Expert Debt Management
Expert Debt Management
Understanding 401(k) Plans

      Your employer may offer you a 401(k) plan and you may not take advantage of it because you don't know what it is or how it benefits you.  You should understand exactly how a 401(k) plans work and why you should start contributing to one.  These are great savings accounts that allow for consumers to lower their taxable income and begin saving money without making deposits.  Since the late 1970's the government has been encouraging people to take part in their employer's 401(k) programs, with the first true programs being offered in 1982.  Basically the accounts are contributed to by the employer as well as the employee and it earns interest accordingly, with most people using this type of account for their retirement savings.

     There are some unique benefits to choosing to utilize 401(k) plans.  To make the most of it, you should learn a little bit more about what makes these accounts different than some of the other savings options that are out there today.  The first thing that you should know is that the IRS limits annual contributions to your 401(k) to $11,000 a year, that being said, this is a substantial amount of money to put into a retirement fund each year.
    These plans are really nice because the money is taken out before taxes.  What this means is that you never even "see" the money being taken so you don't feel like you have a part of your paycheck taken from you, while you actually have had it taken out and put into the account!  These plans are also nice because many employers will match the amount that the employee puts into the account, so you can build your 401(k) faster than you would have ever imagined.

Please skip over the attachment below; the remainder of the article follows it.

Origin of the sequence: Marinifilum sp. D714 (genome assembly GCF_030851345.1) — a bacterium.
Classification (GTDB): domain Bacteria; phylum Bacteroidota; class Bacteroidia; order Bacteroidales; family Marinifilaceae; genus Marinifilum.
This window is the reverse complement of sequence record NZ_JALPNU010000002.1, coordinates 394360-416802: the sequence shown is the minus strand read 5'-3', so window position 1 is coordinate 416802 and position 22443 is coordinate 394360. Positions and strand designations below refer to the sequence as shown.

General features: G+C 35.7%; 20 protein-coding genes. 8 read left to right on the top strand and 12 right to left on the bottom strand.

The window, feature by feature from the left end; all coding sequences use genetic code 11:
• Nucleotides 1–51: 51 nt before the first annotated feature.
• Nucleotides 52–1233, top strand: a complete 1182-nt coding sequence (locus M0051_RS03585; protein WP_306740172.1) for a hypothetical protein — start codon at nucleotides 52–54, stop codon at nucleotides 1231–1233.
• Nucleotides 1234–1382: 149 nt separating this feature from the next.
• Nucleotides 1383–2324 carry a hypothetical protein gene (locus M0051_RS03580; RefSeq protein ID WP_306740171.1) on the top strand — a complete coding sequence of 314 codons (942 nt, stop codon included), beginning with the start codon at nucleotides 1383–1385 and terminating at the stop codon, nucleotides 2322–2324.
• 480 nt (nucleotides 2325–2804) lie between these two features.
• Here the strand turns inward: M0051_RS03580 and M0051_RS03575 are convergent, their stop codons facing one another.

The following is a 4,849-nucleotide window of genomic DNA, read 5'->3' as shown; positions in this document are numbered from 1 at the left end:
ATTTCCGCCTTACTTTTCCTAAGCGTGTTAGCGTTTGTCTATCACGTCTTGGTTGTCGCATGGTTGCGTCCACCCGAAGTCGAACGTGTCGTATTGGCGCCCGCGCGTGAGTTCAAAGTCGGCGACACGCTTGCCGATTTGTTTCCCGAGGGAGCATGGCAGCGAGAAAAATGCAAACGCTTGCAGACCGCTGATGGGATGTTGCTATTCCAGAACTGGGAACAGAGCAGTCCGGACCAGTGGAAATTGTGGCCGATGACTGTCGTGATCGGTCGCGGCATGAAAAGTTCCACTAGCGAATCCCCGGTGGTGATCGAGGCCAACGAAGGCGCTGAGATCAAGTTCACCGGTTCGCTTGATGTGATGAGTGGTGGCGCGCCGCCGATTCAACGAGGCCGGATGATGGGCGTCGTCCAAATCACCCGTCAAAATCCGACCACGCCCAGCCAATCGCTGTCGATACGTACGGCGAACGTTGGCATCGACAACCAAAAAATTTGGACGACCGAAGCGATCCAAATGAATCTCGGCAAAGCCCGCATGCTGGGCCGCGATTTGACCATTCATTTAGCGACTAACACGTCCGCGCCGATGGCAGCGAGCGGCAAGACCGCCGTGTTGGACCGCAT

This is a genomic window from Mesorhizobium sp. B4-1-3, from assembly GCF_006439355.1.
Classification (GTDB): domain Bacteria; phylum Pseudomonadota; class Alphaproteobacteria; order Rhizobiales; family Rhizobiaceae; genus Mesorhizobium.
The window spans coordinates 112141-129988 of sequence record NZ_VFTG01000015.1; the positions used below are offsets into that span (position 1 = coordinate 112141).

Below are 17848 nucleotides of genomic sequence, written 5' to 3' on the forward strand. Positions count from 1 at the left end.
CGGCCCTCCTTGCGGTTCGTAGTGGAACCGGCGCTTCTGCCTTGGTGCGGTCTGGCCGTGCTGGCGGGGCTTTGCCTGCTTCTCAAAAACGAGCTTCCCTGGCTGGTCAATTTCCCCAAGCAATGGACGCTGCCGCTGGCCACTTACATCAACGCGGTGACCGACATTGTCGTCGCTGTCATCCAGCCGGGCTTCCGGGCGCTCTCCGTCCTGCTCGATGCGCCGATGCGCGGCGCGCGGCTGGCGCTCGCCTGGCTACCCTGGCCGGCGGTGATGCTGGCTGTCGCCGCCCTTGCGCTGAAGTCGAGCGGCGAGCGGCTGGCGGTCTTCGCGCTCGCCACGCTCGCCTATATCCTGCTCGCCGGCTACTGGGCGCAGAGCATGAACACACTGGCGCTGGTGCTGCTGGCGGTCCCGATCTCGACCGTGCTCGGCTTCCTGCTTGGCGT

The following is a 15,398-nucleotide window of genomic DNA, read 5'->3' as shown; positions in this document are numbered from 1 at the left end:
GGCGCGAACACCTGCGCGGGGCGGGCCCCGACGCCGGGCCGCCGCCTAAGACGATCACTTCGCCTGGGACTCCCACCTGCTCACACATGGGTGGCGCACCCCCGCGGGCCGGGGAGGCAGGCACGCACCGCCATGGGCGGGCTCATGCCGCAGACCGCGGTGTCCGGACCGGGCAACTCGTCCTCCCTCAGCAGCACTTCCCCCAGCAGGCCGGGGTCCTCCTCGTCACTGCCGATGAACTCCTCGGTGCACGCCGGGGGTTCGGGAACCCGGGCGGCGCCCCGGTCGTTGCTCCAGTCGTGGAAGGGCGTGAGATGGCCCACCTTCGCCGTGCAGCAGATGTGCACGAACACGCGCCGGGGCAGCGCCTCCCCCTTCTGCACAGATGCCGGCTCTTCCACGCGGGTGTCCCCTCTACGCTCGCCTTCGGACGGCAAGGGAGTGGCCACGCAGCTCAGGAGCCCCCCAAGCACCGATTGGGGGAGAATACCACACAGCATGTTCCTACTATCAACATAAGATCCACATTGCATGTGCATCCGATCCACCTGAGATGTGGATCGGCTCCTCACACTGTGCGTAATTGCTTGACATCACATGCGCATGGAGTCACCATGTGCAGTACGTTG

Many people don't see the beauty of saving in a 401(k), but if you started saving when you were 25 you could have more than one million dollars saved by the time you retire.  If you decide to withdrawal the funds before you are 59 than you will have to pay a fee to the IRS of 10% of the amount that you are withdrawing from the account.  This may seem like a negative aspect of the account, but it will actually keep you from spending the money.

But how does this all work?
Fact: Your creditors end up subsidizing all or a large part of most debt consolidation services. What you ask? Well before you say this sounds too good to be true, keep in mind that your creditors are not lowering your interest rate and making it easier for you to make smaller payments out of the goodness of their hearts. They realize if they don't help you out a little you may file bankruptcy and they will never recieve a penny of what you owe them!

Disclaimer: This site is not , nor should it be taken to be, legal, financial or other professional advice. It merely provides a generalized guidance and generalized information only. Consult a financial advisor or an attorney to discuss any legal or financial issues involved with credit and debt decisions.
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